Today in an editorial, the New York Times all but throws in the towel on the two-state solution:
With only a year left in office, President Obama is unlikely to make another run at a peace process or even apply serious pressure on Israel to halt settlement-building. With the Kerry and Shapiro speeches, the administration is hoping to prod Israelis and Palestinians to think hard about the future they are creating. Tragically, it may already be too late for the one formula that has the best chance of establishing a durable peace: two independent states, side by side.
What drives this understanding? State Department officials, as the Times states.
Last week the US Ambassador to Israel, Daniel Shapiro, lit up the Israeli establishment with a speech suggesting that Israel was installing apartheid in the West Bank and that it was hurting the United States.
too many attacks on Palestinians lack a vigorous investigation or response by Israeli authorities; too much vigilantism goes unchecked; and at times there seem to be two standards of adherence to the rule of law: one for Israelis and another for Palestinians.
Hovering over all of these questions is the larger one about Israel’s political strategy vis-à-vis its conflict with the Palestinians. What is Israel’s plan for resolving the conflict? For remaining a Jewish and democratic state?… What tools can Israel provide to assist us in our global diplomatic defense of Israel, to which we will always be committed?
Last month, Secretary of State John Kerry lit up the same government by telling a pro-Israel thinktank in D.C. that there is an “untenable one state reality” taking hold between the river and the sea and that the Israeli government seems to endorse this process. Soon after that he suggested Israel is creating an apartheid state (to David Remnick at the New Yorker): “Will it be a democracy? Will it be a Jewish state? Or will it be a unitary state with two systems, or some draconian treatment of Palestinians, because to let them vote would be to dilute the Jewish state?”
The sad thing about this process is that it should not be the labor of the State Department to acquaint the American elites — via the New York Times editorial board– with the reality in Israel and Palestine. The paper’s own reporters failed miserably in this basic descriptive duty; both Ethan Bronner and Jodi Rudoren failed to report rampant apartheid conditions and the rightwing Israeli polity’s support for the settlers because of what I conclude after long study were Zionist attachments these reporters were never upfront about. A generational attachment to Zionism extends throughout the Times’s chattering department, from Paul Krugman to Thomas Friedman to Roger Cohen to David Brooks (who has lately described the entire occupied West Bank as “Israel”). Cohen and Brooks are at least transparent about it.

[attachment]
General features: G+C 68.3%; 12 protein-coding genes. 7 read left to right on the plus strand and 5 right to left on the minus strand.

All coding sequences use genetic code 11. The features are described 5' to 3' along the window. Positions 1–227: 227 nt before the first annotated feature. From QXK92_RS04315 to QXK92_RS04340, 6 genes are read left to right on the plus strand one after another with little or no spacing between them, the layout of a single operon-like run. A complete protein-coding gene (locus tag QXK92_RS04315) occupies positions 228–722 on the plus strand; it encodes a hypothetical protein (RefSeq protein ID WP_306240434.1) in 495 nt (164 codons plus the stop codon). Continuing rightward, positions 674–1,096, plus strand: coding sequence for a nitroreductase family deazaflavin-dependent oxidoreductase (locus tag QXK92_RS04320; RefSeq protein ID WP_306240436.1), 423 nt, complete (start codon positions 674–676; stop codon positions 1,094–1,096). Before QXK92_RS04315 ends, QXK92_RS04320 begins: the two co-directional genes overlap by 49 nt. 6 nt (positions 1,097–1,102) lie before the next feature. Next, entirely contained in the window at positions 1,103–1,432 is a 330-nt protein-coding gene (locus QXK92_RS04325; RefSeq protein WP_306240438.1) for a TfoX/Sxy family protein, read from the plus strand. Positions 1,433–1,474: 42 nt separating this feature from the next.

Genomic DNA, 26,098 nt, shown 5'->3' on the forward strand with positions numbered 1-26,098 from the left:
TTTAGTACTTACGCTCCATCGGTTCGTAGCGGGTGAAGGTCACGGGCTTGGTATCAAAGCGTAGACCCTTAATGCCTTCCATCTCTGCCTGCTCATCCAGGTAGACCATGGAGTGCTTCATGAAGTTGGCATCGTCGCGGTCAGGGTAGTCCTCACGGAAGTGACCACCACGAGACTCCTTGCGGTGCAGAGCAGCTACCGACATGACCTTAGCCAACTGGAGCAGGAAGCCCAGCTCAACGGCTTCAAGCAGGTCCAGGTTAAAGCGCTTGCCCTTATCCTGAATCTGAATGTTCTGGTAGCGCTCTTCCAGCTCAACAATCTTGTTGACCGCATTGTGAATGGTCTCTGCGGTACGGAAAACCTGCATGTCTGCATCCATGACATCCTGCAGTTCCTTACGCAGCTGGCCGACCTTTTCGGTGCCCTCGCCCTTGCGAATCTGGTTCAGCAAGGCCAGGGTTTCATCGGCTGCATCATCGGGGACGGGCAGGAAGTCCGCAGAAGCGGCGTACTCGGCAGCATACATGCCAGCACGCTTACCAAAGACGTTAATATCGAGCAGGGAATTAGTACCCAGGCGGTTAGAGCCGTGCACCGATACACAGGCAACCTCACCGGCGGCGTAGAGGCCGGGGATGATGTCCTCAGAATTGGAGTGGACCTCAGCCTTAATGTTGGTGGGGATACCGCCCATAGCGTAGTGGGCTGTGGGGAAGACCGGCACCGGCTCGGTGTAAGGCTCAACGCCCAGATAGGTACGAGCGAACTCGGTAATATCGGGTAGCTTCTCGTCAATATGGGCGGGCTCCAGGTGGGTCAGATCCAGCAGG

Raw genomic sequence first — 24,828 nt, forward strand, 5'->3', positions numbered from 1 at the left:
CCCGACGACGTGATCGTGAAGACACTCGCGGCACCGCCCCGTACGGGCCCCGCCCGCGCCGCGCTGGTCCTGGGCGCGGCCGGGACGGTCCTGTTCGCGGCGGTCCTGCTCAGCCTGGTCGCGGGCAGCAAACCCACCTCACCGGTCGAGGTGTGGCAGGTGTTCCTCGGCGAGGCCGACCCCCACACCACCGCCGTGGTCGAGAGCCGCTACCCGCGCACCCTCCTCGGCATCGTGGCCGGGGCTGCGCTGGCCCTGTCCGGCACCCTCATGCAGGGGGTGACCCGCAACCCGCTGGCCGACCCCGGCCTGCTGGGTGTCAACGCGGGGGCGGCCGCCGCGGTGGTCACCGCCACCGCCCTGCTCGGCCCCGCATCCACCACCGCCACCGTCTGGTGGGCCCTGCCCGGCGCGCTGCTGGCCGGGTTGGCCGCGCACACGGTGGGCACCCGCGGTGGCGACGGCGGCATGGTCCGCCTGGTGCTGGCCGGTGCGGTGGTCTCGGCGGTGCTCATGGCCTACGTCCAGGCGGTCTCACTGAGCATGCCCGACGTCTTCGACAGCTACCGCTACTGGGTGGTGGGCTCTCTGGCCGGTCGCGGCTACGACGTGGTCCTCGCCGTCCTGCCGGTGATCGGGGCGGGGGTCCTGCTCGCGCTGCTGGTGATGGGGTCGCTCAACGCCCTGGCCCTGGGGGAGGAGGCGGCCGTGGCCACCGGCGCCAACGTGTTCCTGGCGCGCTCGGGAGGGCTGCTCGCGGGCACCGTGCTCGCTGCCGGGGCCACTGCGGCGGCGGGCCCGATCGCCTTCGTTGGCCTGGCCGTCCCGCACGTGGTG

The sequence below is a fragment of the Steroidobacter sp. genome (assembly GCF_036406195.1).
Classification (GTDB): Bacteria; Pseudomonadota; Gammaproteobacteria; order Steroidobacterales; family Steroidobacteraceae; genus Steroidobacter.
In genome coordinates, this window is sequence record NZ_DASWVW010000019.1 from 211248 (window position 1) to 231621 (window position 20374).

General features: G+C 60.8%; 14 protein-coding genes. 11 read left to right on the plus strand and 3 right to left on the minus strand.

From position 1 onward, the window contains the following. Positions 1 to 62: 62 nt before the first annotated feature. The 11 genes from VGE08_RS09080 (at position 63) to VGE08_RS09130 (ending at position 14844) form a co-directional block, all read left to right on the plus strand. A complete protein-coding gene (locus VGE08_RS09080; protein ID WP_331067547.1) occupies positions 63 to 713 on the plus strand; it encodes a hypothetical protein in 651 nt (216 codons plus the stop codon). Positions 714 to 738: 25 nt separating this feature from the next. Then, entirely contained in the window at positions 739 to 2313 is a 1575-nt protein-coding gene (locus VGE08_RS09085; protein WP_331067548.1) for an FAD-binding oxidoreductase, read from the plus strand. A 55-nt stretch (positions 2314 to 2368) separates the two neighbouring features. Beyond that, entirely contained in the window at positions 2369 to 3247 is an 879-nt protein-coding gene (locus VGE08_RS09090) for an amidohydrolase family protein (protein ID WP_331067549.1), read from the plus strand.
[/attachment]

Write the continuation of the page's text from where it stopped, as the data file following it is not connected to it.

Of course, our press generally has failed at this important task– and surely for the same sociocultural reason, because reporters and editors deferred to idealistic Zionists in their own ranks and leadership. Robert Simon tried at 60 Minutes, Karl Vick tried at Time. The Nation did a good job with its Apartheid on Steroids piece of a few years back, but generally the American press has failed a central informational task. NPR has been miserable. The New York Review of Books was too pained by the sight to look (though it managed to publish David Shulman). The New Yorker did publish Yousef Munayyer on the need to imagine a one-state outcome, years ago, but that was an exception; the magazine has largely treated one-state as a threat to Zionist dreams and world order, rather than the lived-reality of Palestinians right now.
So Americans who wanted to understand what is really going on over there have had to rely on witnesses like Diana Buttu, Rula Jebreal, Phyllis Bennis, Mazin Qumsiyeh, Max Blumenthal, Ali Abunimah, Munayyer, and Mustafa Barghouti to convey this reality. All of these people have been shunned by the mainstream to one degree or another because of their heresy. Blumenthal said that it was because of the elite’s belief in a “dreamcastle Israel” that his important book never got a hearing in the New York Times or NPR; and he stamped a generation with that remark.
We can only hope that the (relative) bravery of high State officials will enable the media to step up to its duties at last. (And I say this as someone who made a living out of the media’s abdication; I hope that part of my job description ends.)